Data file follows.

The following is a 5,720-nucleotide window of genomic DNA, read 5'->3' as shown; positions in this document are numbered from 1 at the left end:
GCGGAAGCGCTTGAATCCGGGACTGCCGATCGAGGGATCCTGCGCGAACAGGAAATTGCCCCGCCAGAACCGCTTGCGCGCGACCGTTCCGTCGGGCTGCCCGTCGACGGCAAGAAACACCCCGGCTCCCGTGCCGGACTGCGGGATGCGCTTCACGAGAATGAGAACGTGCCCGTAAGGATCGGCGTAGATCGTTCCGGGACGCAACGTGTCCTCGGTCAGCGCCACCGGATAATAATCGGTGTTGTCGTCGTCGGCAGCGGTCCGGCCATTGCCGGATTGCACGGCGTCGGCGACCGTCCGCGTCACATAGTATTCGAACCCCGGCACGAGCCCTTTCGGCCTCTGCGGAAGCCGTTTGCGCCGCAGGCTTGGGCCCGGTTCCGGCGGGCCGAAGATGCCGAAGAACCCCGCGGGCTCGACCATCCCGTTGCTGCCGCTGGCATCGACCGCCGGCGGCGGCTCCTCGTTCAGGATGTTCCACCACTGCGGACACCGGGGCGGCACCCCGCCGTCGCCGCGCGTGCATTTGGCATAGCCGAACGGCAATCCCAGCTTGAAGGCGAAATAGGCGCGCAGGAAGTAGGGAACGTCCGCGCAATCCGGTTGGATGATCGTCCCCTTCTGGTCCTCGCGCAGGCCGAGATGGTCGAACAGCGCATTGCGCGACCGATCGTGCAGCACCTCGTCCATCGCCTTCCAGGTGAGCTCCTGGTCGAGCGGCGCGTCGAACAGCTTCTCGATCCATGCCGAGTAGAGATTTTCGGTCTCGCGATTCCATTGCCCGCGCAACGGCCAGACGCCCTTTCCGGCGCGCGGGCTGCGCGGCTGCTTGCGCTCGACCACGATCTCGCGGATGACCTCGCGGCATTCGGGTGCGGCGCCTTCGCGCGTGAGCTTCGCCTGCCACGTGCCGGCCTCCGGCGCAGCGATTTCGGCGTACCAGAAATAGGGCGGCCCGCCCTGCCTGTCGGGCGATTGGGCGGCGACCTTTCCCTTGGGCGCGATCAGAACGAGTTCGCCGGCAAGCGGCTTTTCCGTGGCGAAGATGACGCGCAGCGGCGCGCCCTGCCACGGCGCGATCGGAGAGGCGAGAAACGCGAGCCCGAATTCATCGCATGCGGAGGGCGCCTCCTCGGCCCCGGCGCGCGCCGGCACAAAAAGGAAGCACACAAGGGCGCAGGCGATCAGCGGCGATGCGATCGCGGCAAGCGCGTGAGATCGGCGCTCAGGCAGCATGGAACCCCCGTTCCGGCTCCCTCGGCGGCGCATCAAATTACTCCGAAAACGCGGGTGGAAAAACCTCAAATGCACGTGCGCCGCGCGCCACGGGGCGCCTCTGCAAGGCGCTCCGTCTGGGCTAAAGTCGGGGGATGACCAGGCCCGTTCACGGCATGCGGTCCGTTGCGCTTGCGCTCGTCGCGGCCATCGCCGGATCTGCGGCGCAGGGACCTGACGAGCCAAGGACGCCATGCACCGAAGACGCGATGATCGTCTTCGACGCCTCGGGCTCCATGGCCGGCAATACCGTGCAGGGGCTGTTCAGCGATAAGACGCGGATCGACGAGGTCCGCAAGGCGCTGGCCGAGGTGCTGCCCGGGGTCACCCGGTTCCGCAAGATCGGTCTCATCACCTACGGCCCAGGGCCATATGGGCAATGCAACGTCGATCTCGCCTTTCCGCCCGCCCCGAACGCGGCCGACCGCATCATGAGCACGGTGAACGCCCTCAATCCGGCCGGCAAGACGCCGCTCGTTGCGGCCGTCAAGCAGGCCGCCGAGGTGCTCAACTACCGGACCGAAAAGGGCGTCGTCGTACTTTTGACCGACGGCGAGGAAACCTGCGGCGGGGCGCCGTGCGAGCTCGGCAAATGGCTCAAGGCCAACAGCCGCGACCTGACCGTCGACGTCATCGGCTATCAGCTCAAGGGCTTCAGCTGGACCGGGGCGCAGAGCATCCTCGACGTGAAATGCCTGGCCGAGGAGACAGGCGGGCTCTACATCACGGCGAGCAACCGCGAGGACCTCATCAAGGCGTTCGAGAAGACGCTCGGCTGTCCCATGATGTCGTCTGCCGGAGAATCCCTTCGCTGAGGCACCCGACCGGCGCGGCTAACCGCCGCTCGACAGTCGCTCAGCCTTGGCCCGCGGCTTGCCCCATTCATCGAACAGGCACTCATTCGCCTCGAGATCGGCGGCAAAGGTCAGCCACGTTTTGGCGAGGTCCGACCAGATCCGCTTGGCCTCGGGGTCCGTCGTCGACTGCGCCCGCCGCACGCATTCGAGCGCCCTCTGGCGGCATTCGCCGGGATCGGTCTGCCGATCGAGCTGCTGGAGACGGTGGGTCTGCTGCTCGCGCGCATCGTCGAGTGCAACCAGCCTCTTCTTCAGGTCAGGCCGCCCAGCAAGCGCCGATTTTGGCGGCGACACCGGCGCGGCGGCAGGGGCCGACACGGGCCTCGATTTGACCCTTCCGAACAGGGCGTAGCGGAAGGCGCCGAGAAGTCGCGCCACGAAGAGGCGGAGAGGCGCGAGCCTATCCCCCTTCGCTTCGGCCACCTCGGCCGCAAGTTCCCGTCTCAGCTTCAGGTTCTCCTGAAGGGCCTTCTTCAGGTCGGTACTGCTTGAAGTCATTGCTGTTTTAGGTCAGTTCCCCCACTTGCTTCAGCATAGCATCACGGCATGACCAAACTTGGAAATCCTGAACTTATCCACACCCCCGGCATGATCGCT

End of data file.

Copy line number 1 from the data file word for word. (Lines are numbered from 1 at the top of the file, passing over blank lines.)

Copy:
The following is a 5,720-nucleotide window of genomic DNA, read 5'->3' as shown; positions in this document are numbered from 1 at the left end: